Hurt and anger still strong a decade later
A decade after Hurricane Fabian devastated the Island, the families of those killed on the Causeway are still feeling the loss.
Monica Pacheco, whose husband Manuel died in the storm, said yesterday: “It was hell. It was hell to get a phone call from a friend telling you that your husband has gone overboard.
“You let the words fly that shouldn't fly. I try not to think about it. I try to keep it out of my mind, but it happens.”
Mr Pacheco, 23, was on his way home after securing his boat in St David's when his car stalled on the Causeway. He was never seen from again.
Mrs Pacheco said her husband joked with a friend before being washed overboard, telling him: “I have three water pumps in my boat and none in my car.”
“He was a fun, outgoing person,” Mrs Pacheco said. “He loved to go out, and he just enjoyed being here.”
For Mrs Pacheco, the storm dealt a double blow. Along with taking the life of her husband, the storm also destroyed her family home.
Ten years later, she said she is still angry about the lack of help from Government in her family's hour of need.
“That day I lost my husband, house and home, and I'm still waiting for Government to call me and tell me they have a house for me to move in to,” she said. “And that's ten years. They said I was supposed to be on the top of the list.
“It's a slap in the face. Government has done nothing from the day it happened until now. If it wasn't for my father, I would be living in my car because I can't afford to live on my own.”
She also criticised former Premier Alex Scott for turning down an offer of assistance in the wake of the storm, but said she is grateful for the support from the public and the September 5 Foundation.
Irma Dill, who lost her sister Gladys Saunders during the storm, says she still thinks about the hurricane a decade later.
“I think back a lot, especially when we get bad weather,” Mrs Dill said. “I always think about that. I never went across the Causeway after it went down. I just stayed across the bridge until they fixed it.”
Mrs Saunders, a 48-year old police station duty officer, was being given a ride across the Causeway by PC Stephen Symons, 37, and PC Nicole O'Connor, 29, but none made it over the bridge.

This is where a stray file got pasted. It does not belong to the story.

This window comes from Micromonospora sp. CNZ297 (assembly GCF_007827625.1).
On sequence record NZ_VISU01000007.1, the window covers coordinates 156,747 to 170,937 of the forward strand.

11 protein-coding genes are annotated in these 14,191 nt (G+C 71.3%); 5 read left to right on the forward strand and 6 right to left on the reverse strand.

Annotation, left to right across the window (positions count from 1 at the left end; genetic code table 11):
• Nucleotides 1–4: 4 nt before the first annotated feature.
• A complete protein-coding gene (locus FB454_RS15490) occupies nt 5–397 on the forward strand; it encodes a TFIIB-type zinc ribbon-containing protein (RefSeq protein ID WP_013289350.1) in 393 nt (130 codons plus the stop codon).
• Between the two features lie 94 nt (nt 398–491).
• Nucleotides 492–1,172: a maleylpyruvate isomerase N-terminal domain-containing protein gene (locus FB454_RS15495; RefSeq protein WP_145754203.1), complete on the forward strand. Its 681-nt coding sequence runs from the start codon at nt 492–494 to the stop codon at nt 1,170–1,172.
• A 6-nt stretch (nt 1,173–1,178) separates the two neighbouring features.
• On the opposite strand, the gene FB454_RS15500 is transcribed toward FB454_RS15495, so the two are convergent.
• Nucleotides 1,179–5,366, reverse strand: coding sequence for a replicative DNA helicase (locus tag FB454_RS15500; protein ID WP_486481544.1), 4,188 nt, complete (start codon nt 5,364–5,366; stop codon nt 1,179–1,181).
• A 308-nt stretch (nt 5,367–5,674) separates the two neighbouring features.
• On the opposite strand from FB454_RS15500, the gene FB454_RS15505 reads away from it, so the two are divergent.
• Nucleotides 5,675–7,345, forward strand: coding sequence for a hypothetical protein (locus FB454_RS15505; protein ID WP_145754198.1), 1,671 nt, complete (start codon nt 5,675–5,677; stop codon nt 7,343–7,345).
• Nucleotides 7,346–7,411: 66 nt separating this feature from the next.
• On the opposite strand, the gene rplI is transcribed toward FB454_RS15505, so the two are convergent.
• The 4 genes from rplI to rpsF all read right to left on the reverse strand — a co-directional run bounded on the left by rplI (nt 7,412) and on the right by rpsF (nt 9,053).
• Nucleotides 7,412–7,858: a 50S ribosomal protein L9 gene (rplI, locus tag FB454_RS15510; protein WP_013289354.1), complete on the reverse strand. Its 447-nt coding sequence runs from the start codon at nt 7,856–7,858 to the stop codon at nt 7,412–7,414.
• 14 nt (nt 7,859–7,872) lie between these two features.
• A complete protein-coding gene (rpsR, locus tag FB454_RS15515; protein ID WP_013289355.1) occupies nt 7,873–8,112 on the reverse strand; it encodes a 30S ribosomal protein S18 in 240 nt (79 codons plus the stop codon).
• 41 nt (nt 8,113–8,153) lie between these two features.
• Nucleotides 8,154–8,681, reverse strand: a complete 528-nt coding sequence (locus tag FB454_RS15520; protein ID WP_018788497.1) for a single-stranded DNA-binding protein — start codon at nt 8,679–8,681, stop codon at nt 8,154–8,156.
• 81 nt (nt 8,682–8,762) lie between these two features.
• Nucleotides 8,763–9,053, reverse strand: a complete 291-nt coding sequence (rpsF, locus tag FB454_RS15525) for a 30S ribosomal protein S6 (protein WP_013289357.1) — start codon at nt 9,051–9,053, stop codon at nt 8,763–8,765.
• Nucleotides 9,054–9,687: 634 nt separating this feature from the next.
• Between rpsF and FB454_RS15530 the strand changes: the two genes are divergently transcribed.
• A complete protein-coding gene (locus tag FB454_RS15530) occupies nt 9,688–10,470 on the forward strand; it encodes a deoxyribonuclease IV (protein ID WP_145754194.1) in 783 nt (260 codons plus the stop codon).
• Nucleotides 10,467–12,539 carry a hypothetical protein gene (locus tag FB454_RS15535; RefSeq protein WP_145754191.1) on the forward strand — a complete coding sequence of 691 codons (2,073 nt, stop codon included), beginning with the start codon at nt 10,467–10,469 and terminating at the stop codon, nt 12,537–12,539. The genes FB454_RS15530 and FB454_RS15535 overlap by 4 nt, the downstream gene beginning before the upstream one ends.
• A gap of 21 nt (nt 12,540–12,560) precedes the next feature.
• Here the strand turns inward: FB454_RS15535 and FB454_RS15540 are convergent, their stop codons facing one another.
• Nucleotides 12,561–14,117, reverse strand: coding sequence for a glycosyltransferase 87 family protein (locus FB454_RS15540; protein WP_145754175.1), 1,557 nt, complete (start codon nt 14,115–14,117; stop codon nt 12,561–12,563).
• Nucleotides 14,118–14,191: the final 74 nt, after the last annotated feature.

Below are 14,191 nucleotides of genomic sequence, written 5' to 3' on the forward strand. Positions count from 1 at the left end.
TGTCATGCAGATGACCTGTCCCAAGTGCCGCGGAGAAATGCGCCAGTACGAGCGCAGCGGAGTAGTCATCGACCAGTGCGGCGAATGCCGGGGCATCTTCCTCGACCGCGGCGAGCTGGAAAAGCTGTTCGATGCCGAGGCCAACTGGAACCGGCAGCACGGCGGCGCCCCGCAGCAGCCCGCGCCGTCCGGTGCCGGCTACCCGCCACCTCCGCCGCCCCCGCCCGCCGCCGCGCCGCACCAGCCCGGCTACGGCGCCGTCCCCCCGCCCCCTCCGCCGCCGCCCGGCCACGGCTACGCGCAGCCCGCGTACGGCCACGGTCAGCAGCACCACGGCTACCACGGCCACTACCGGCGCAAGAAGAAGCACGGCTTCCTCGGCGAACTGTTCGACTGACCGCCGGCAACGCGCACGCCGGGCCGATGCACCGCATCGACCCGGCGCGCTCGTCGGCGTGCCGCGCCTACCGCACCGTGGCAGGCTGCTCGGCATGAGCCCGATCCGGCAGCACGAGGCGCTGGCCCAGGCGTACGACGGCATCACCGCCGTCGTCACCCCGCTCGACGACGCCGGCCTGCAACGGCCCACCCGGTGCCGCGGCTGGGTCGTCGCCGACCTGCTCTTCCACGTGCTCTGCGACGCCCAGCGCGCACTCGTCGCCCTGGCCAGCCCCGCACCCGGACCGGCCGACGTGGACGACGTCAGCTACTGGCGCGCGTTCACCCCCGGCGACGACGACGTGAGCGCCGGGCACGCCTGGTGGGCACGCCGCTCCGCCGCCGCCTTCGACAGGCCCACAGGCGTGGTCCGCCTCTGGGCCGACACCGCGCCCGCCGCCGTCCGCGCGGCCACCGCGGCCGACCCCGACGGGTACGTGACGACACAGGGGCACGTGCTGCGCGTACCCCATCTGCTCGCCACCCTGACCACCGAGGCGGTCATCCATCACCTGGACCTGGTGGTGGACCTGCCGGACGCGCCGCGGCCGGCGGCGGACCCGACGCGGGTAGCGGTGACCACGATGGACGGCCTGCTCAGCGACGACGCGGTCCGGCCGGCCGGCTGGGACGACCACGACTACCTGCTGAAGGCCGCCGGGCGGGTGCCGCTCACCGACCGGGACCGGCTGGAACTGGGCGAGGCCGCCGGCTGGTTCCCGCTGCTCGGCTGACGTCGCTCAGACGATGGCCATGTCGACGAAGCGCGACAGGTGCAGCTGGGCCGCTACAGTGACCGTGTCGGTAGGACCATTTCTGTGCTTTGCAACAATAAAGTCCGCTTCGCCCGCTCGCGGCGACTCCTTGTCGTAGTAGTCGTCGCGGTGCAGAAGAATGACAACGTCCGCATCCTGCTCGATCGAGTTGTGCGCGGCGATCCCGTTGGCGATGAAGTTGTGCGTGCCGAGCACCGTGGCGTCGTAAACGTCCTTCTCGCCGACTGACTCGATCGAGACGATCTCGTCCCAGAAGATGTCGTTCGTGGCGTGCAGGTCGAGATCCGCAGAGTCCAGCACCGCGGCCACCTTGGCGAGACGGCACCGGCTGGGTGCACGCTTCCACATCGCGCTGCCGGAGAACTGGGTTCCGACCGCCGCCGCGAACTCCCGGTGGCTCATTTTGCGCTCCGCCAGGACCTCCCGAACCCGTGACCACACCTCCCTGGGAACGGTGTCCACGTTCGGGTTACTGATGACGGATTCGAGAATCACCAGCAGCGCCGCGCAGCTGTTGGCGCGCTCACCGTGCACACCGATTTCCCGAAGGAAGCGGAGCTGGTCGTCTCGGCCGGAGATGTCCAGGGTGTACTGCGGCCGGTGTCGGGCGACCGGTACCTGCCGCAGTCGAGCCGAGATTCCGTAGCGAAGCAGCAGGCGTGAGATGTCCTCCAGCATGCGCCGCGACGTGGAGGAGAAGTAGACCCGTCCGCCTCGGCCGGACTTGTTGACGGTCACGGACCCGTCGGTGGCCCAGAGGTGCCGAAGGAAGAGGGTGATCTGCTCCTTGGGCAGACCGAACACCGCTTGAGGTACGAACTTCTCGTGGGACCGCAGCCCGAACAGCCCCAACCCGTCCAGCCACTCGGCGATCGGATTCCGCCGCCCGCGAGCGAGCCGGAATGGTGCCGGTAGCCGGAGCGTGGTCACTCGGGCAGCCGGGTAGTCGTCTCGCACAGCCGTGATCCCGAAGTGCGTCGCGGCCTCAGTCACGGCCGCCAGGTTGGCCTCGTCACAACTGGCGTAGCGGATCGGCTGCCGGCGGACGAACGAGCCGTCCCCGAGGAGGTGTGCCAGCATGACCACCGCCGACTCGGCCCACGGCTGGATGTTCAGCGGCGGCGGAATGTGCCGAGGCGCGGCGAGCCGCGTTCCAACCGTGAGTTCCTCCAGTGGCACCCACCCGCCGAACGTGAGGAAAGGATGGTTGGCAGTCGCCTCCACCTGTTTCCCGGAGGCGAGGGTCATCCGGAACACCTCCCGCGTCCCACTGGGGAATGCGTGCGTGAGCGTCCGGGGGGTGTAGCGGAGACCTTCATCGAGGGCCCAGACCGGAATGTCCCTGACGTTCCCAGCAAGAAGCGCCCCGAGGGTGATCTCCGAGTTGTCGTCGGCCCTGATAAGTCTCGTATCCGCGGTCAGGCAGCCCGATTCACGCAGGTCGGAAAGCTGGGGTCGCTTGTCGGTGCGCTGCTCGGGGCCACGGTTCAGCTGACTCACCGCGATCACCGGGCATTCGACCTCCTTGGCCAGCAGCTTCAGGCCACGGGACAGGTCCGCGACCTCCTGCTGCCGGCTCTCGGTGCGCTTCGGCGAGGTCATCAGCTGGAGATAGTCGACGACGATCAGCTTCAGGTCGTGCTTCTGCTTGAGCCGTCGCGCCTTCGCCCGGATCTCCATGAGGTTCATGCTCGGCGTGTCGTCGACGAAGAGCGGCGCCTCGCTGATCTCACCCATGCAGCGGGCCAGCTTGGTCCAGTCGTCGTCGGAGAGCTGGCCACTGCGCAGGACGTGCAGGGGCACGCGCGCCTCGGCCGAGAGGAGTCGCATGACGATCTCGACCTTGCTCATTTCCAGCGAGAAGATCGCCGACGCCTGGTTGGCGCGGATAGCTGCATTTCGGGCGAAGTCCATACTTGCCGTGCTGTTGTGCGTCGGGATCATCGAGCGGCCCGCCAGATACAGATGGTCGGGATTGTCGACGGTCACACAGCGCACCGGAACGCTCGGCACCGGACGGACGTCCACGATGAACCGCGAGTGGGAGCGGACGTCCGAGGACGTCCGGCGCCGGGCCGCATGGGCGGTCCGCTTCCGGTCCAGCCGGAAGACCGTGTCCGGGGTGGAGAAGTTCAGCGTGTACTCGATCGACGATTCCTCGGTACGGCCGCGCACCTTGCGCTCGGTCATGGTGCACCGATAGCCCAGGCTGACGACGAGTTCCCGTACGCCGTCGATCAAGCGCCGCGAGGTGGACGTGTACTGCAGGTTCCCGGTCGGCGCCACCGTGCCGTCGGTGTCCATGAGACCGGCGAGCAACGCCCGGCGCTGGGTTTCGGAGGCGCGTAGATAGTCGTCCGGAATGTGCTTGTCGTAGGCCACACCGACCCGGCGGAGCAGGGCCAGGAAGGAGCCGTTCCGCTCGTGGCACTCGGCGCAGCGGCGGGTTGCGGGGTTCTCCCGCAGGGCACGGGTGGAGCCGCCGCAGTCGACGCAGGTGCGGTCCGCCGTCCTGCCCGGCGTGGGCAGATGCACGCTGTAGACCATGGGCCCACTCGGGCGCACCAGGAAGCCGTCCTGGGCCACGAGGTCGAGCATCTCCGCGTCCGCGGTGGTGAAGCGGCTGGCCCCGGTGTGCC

Ms Dill said: “It was very tense because everyone wanted to know what was going on. When they said the car went overboard, everyone was wondering if they were going to find her, or who they were going to find, because there were four of them.”
She said her sister dedicated herself to helping others, adding: “If you had a problem, she was always there. She would get off her job and come to you and rescue you if she had to. She was right there for everybody.”
Younger brother Chaplain Kevin Santucci said Mrs Saunders's desire to give back to the community fuelled her decision to work with the police service.
“I think she always had a spirit of giving and, more so than anything else, giving back to the community,” he said. “She has always been involved in helping people, even back when she was working at the Hamilton Princess, she was always there for the people so I think it was a natural step for her.”
He said the time at Grotto Bay, waiting for updates, was difficult for all the families, but there was also a sense of unity.
“That was the other side that I sensed. During that time it just seemed that everyone on the Island just came together,” he said. “No matter what they were thinking or doing, even if they were at odds with each other, this gigantic storm pulled everyone together.”
He offered high praise to the Bermuda Police Service, saying: “The camaraderie of the officers is impressive. The way they keep in contact with the families is just awesome. They ought to be commended for that unity, love and respect.”